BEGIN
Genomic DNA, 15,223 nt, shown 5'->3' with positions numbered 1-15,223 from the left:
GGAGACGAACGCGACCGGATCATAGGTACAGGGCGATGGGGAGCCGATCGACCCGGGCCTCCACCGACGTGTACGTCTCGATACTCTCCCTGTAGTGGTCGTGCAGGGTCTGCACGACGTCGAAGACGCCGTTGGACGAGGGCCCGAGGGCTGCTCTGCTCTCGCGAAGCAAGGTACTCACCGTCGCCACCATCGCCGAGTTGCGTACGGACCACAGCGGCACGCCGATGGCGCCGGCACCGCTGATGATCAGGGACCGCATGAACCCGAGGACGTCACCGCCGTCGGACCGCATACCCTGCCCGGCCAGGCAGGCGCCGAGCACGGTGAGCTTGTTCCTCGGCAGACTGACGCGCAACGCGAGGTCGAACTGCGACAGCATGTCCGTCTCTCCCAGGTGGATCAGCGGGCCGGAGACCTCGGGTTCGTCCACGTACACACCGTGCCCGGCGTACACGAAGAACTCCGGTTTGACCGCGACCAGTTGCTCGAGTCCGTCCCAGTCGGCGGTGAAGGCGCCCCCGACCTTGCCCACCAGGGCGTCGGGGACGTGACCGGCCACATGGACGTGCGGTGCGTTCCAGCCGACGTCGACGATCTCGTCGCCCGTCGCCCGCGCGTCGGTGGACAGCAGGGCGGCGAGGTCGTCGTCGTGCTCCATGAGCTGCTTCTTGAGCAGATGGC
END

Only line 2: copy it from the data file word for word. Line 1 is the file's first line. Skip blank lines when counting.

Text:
GGAGACGAACGCGACCGGATCATAGGTACAGGGCGATGGGGAGCCGATCGACCCGGGCCTCCACCGACGTGTACGTCTCGATACTCTCCCTGTAGTGGTCGTGCAGGGTCTGCACGACGTCGAAGACGCCGTTGGACGAGGGCCCGAGGGCTGCTCTGCTCTCGCGAAGCAAGGTACTCACCGTCGCCACCATCGCCGAGTTGCGTACGGACCACAGCGGCACGCCGATGGCGCCGGCACCGCTGATGATCAGGGACCGCATGAACCCGAGGACGTCACCGCCGTCGGACCGCATACCCTGCCCGGCCAGGCAGGCGCCGAGCACGGTGAGCTTGTTCCTCGGCAGACTGACGCGCAACGCGAGGTCGAACTGCGACAGCATGTCCGTCTCTCCCAGGTGGATCAGCGGGCCGGAGACCTCGGGTTCGTCCACGTACACACCGTGCCCGGCGTACACGAAGAACTCCGGTTTGACCGCGACCAGTTGCTCGAGTCCGTCCCAGTCGGCGGTGAAGGCGCCCCCGACCTTGCCCACCAGGGCGTCGGGGACGTGACCGGCCACATGGACGTGCGGTGCGTTCCAGCCGACGTCGACGATCTCGTCGCCCGTCGCCCGCGCGTCGGTGGACAGCAGGGCGGCGAGGTCGTCGTCGTGCTCCATGAGCTGCTTCTTGAGCAGATGGC